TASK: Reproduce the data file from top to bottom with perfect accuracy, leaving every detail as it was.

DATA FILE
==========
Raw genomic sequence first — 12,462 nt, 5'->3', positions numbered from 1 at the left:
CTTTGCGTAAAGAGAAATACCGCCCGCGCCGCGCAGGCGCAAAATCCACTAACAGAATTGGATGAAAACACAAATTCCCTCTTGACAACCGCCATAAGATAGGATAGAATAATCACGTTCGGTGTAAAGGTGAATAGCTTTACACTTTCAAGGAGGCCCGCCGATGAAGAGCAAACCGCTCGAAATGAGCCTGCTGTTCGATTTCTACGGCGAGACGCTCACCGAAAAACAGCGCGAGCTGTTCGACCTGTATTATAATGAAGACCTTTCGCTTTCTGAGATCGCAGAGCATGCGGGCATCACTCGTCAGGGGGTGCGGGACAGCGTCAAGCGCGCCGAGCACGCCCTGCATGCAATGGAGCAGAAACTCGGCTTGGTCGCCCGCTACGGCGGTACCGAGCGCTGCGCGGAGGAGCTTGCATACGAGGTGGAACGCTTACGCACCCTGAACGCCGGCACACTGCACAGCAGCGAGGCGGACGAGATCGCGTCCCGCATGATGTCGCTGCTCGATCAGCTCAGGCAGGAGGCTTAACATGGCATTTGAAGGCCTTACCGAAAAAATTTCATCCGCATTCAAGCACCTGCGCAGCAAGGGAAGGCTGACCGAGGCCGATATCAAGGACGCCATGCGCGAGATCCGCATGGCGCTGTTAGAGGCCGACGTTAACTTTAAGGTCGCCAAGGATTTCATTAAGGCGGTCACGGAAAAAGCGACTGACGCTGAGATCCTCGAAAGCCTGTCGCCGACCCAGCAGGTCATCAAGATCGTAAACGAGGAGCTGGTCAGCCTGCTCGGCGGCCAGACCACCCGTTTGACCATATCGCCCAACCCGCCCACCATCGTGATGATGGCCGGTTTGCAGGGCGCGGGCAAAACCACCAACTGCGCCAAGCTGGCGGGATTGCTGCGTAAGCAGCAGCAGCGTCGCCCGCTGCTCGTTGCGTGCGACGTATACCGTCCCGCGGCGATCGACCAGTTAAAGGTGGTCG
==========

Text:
Raw genomic sequence first — 12,462 nt, 5'->3', positions numbered from 1 at the left:
CTTTGCGTAAAGAGAAATACCGCCCGCGCCGCGCAGGCGCAAAATCCACTAACAGAATTGGATGAAAACACAAATTCCCTCTTGACAACCGCCATAAGATAGGATAGAATAATCACGTTCGGTGTAAAGGTGAATAGCTTTACACTTTCAAGGAGGCCCGCCGATGAAGAGCAAACCGCTCGAAATGAGCCTGCTGTTCGATTTCTACGGCGAGACGCTCACCGAAAAACAGCGCGAGCTGTTCGACCTGTATTATAATGAAGACCTTTCGCTTTCTGAGATCGCAGAGCATGCGGGCATCACTCGTCAGGGGGTGCGGGACAGCGTCAAGCGCGCCGAGCACGCCCTGCATGCAATGGAGCAGAAACTCGGCTTGGTCGCCCGCTACGGCGGTACCGAGCGCTGCGCGGAGGAGCTTGCATACGAGGTGGAACGCTTACGCACCCTGAACGCCGGCACACTGCACAGCAGCGAGGCGGACGAGATCGCGTCCCGCATGATGTCGCTGCTCGATCAGCTCAGGCAGGAGGCTTAACATGGCATTTGAAGGCCTTACCGAAAAAATTTCATCCGCATTCAAGCACCTGCGCAGCAAGGGAAGGCTGACCGAGGCCGATATCAAGGACGCCATGCGCGAGATCCGCATGGCGCTGTTAGAGGCCGACGTTAACTTTAAGGTCGCCAAGGATTTCATTAAGGCGGTCACGGAAAAAGCGACTGACGCTGAGATCCTCGAAAGCCTGTCGCCGACCCAGCAGGTCATCAAGATCGTAAACGAGGAGCTGGTCAGCCTGCTCGGCGGCCAGACCACCCGTTTGACCATATCGCCCAACCCGCCCACCATCGTGATGATGGCCGGTTTGCAGGGCGCGGGCAAAACCACCAACTGCGCCAAGCTGGCGGGATTGCTGCGTAAGCAGCAGCAGCGTCGCCCGCTGCTCGTTGCGTGCGACGTATACCGTCCCGCGGCGATCGACCAGTTAAAGGTGGTCG